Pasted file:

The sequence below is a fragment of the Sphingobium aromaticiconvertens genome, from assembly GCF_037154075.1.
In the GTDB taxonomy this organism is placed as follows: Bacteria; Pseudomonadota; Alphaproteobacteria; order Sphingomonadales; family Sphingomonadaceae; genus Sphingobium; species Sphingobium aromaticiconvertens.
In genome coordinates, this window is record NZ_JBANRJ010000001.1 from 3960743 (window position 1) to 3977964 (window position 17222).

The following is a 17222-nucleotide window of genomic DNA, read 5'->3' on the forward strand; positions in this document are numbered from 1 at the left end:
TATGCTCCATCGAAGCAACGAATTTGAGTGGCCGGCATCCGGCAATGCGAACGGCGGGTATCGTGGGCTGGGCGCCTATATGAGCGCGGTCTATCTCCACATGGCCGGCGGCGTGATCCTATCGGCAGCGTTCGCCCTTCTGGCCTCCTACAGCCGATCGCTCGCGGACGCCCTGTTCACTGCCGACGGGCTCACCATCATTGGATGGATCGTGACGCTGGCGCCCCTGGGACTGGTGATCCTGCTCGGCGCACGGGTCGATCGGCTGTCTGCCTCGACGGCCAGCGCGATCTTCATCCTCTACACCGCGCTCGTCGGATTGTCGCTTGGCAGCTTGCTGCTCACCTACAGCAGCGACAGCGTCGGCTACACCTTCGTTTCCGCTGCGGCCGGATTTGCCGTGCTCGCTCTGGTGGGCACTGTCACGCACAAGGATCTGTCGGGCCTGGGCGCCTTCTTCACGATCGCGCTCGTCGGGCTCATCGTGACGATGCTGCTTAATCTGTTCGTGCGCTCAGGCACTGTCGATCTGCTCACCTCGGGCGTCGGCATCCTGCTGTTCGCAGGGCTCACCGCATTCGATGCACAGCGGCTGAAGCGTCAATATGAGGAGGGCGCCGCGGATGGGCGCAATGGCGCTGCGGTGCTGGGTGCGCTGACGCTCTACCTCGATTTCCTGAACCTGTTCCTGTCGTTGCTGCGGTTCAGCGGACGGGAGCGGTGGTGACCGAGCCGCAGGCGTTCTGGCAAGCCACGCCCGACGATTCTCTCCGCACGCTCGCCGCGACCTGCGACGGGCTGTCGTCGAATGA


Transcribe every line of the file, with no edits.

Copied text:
The sequence below is a fragment of the Sphingobium aromaticiconvertens genome, from assembly GCF_037154075.1.
In the GTDB taxonomy this organism is placed as follows: Bacteria; Pseudomonadota; Alphaproteobacteria; order Sphingomonadales; family Sphingomonadaceae; genus Sphingobium; species Sphingobium aromaticiconvertens.
In genome coordinates, this window is record NZ_JBANRJ010000001.1 from 3960743 (window position 1) to 3977964 (window position 17222).

The following is a 17222-nucleotide window of genomic DNA, read 5'->3' on the forward strand; positions in this document are numbered from 1 at the left end:
TATGCTCCATCGAAGCAACGAATTTGAGTGGCCGGCATCCGGCAATGCGAACGGCGGGTATCGTGGGCTGGGCGCCTATATGAGCGCGGTCTATCTCCACATGGCCGGCGGCGTGATCCTATCGGCAGCGTTCGCCCTTCTGGCCTCCTACAGCCGATCGCTCGCGGACGCCCTGTTCACTGCCGACGGGCTCACCATCATTGGATGGATCGTGACGCTGGCGCCCCTGGGACTGGTGATCCTGCTCGGCGCACGGGTCGATCGGCTGTCTGCCTCGACGGCCAGCGCGATCTTCATCCTCTACACCGCGCTCGTCGGATTGTCGCTTGGCAGCTTGCTGCTCACCTACAGCAGCGACAGCGTCGGCTACACCTTCGTTTCCGCTGCGGCCGGATTTGCCGTGCTCGCTCTGGTGGGCACTGTCACGCACAAGGATCTGTCGGGCCTGGGCGCCTTCTTCACGATCGCGCTCGTCGGGCTCATCGTGACGATGCTGCTTAATCTGTTCGTGCGCTCAGGCACTGTCGATCTGCTCACCTCGGGCGTCGGCATCCTGCTGTTCGCAGGGCTCACCGCATTCGATGCACAGCGGCTGAAGCGTCAATATGAGGAGGGCGCCGCGGATGGGCGCAATGGCGCTGCGGTGCTGGGTGCGCTGACGCTCTACCTCGATTTCCTGAACCTGTTCCTGTCGTTGCTGCGGTTCAGCGGACGGGAGCGGTGGTGACCGAGCCGCAGGCGTTCTGGCAAGCCACGCCCGACGATTCTCTCCGCACGCTCGCCGCGACCTGCGACGGGCTGTCGTCGAATGA